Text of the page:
Pecking order in humans dynamic. Every scenario is different and each case has its own solution. The best solution is always kindness from those that have a high social status. Real leaders that step up and do not allow these things in their social circles and intervene when they see it. They have the power to make It not cool.

Edited by Seeker79, 18 February 2013 - 04:55 PM.

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#33    Michelle

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Posted 18 February 2013 - 05:12 PM

View PostSeeker79, on 18 February 2013 - 04:39 PM, said:

Yes. It is important to be student driven. It's also important to be covert. No one should know that the bullied kid has been "helped". It should just happen smoothly. There is also a tendency for the group to bully back at the bullies, it's important to train them not to do this.

It wasn't always covert, but they weren't bullied back...just ostracized for a while. I knew most of the footbal players and there were a few who liked to pick on some of the smaller, younger kids. I wasn't even up to their shoulders in height and if I caught them in the act I would chew them out, complete with wagging my finger up at their faces. I'm sure it was a pretty funny sight. :P  That would embarrass them in front of their friends and if they continued they didn't let me see it.


#34    EllJay

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Posted 18 February 2013 - 09:39 PM

View Postbacca, on 12 February 2013 - 03:09 PM, said:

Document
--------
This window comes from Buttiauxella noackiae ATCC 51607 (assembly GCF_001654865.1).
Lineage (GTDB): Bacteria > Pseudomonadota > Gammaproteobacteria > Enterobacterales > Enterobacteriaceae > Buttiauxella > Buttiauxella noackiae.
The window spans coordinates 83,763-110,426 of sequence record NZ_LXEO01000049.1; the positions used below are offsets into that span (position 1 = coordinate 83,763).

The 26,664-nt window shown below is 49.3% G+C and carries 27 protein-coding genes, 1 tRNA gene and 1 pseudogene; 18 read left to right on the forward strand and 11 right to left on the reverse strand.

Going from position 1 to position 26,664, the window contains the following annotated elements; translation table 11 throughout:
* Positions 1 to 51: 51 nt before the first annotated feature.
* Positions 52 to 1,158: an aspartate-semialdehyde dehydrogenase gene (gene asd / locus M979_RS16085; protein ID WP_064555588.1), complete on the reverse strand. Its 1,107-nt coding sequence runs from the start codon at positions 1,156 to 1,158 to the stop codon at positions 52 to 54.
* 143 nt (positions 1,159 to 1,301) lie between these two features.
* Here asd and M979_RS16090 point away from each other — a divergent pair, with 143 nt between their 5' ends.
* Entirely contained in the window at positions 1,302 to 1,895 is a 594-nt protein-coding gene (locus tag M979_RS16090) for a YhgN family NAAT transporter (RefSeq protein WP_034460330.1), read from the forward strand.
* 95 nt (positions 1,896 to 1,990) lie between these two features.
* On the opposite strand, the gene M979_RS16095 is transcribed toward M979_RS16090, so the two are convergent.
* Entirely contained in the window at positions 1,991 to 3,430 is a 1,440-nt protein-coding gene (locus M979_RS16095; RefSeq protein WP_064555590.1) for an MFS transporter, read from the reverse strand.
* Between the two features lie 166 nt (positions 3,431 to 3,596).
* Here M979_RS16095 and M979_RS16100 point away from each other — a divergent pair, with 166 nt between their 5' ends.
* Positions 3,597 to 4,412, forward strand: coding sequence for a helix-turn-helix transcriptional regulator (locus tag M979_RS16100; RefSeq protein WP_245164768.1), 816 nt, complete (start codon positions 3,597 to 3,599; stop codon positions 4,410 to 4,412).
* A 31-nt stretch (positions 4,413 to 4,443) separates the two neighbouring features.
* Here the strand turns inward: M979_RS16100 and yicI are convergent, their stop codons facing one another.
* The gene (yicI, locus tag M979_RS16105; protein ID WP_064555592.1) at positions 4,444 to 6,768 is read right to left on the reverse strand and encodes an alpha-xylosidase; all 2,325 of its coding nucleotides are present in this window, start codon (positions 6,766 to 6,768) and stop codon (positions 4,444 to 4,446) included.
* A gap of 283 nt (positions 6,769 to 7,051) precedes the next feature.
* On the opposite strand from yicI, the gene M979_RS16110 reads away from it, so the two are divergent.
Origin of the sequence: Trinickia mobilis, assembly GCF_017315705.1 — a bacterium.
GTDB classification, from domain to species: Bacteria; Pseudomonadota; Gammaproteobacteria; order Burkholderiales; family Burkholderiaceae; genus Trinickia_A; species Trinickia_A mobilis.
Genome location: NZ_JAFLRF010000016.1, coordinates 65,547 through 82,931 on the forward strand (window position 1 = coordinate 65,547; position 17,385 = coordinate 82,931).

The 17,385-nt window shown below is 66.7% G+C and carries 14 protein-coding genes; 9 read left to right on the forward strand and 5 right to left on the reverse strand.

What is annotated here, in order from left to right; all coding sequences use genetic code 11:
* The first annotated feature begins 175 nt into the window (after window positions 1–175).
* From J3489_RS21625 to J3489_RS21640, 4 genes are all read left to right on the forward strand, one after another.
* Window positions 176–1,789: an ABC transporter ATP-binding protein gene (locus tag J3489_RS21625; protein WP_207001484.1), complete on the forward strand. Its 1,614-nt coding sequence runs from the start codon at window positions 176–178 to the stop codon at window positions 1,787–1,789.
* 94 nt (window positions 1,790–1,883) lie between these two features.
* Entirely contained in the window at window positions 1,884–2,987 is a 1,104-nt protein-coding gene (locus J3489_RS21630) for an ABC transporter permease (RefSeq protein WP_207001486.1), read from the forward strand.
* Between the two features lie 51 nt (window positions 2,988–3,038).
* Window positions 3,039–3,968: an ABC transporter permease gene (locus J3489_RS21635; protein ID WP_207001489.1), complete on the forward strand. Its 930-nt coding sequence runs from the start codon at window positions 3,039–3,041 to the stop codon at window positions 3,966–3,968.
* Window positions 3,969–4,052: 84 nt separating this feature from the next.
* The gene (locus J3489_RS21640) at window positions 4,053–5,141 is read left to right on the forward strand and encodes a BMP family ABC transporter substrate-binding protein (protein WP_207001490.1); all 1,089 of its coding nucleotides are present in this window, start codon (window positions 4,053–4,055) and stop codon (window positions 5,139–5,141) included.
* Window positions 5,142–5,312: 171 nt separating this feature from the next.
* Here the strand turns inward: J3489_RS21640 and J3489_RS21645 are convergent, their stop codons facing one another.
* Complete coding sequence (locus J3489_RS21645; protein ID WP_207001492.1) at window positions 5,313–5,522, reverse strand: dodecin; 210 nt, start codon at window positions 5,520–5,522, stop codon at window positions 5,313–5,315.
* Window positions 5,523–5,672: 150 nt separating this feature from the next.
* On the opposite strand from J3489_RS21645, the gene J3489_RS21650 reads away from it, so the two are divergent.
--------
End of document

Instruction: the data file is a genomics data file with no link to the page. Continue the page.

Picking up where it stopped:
Does anyone know where I can find information about preventing bullying, or what consequences there should be. All I can find is to have the bully read a book or tell a story about being a good friend. I really need to know if there are any ways to help the child stop being bullied and I can't find anything.

I'm not sure this documentary has a definite solution to the problem of bullying, but it highlights it and show the effects it has on children.>> http://www.imdb.com/...82181/reference

Quote

This year, over 13 million American kids will be bullied at school, online, on the bus, at home, through their cell phones and on the streets of their towns, making it the most common form of violence young people in this country experience. BULLY is the first feature documentary film to show how we've all been affected by bullying, whether we've been victims, perpetrators or stood silent witness. The world we inhabit as adults begins on the playground. BULLY opens on the first day of school. For the more than 13 million kids who'll be bullied this year in the United States, it's a day filled with more anxiety and foreboding than excitement. As the sun rises and school busses across the country overflow with backpacks, brass instruments and the rambunctious sounds of raging hormones, this is a ride into the unknown. For a lot of kids, the only thing that's certain is that this year, like every other, bullying will be a big part of whatever meets them at their school's front doors. Every school in the U.S. is grappling with bullying-each day more than 160,000 kids across the country are absent because they're afraid of being bullied-but for many districts it's just one more problem that gets swept under the rug. BULLY is a character-driven film. At its heart are those with the most at stake and whose stories each represent a different facet of this crisis. From the first day of school through the last, BULLY will intimately explore the lives of a few of the many courageous people bullying will touch this year.

Here is some more you might find useful>>





In fact, doing the search `Bully documentary´ on YouTube gives you quite a lot of info>> http://www.youtube.c...c.1.XFe58kCPmu0

I havnet been bullied but I have defended those who have been in school, and I tell you, many bullies are some bunch of insecure pathetic creatures.
Good luck with you child, hope you get some help.